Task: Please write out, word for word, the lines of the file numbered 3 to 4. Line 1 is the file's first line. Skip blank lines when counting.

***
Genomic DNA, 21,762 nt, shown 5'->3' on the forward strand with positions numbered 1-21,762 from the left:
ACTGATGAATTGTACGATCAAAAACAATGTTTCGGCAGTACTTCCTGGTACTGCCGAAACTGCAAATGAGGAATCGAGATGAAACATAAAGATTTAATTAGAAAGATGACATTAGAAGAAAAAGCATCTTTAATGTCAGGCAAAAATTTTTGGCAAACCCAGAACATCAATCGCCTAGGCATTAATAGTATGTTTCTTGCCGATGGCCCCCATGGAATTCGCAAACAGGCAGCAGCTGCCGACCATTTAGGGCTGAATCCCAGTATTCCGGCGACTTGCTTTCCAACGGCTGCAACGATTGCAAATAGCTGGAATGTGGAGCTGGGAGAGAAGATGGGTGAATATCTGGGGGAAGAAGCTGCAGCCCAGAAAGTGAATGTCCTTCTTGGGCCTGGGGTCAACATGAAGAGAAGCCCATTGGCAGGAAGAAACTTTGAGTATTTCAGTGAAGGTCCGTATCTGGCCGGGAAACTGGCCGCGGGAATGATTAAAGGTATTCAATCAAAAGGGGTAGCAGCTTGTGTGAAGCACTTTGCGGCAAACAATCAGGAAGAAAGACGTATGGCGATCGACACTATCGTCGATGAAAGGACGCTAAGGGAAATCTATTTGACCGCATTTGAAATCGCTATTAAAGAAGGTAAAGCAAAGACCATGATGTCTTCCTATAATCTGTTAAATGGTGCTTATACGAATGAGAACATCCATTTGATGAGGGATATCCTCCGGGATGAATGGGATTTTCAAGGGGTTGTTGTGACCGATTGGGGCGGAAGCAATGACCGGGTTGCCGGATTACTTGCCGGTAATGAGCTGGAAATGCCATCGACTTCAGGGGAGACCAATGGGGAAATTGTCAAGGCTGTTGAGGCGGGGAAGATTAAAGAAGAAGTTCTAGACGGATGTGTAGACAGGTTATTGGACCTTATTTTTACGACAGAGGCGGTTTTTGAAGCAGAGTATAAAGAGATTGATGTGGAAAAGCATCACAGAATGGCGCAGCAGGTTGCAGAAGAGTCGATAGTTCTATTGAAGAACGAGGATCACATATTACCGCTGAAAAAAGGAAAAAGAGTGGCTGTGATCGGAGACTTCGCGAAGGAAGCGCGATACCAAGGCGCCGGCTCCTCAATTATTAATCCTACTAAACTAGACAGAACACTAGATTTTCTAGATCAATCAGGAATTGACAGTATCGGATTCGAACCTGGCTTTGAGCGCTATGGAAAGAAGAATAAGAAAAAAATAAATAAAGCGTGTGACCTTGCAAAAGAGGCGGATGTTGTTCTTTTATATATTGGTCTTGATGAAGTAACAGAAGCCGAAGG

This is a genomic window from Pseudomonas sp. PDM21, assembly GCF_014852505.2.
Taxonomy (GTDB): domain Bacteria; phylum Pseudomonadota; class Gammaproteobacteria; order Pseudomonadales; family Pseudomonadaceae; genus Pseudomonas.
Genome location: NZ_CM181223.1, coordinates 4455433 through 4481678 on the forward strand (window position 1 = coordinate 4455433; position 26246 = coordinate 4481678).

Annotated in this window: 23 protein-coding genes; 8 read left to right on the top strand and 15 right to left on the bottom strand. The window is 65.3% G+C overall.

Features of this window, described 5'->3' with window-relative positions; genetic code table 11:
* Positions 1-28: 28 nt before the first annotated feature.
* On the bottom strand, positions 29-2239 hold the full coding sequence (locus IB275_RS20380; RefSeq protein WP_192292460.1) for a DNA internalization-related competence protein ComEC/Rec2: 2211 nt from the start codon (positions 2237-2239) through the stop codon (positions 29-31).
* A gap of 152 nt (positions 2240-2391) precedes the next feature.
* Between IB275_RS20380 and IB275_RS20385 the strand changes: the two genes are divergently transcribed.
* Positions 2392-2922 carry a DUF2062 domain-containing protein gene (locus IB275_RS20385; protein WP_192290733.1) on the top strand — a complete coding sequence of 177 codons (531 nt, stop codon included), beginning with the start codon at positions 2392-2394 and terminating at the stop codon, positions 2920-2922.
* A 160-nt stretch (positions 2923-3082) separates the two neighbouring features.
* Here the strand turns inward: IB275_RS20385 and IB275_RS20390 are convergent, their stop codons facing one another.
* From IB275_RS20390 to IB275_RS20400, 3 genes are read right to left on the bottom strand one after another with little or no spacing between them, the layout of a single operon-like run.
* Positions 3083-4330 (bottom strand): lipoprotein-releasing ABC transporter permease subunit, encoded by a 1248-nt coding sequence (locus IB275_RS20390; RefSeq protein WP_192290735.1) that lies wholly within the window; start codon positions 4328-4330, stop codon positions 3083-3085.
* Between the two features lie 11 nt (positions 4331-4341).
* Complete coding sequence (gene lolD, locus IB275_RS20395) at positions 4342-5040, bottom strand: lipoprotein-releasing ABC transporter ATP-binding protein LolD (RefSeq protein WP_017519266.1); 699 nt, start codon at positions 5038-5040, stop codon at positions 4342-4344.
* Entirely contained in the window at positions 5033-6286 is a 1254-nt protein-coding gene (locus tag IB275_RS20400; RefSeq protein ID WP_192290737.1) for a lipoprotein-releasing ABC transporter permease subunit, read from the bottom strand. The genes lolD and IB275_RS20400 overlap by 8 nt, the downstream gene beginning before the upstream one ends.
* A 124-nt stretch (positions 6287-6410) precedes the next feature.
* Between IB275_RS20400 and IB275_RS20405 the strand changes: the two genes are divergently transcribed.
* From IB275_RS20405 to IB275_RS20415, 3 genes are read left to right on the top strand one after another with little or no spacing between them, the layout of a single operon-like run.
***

This is a genomic window from Pseudomonas sp. PDM21, assembly GCF_014852505.2.
Taxonomy (GTDB): domain Bacteria; phylum Pseudomonadota; class Gammaproteobacteria; order Pseudomonadales; family Pseudomonadaceae; genus Pseudomonas.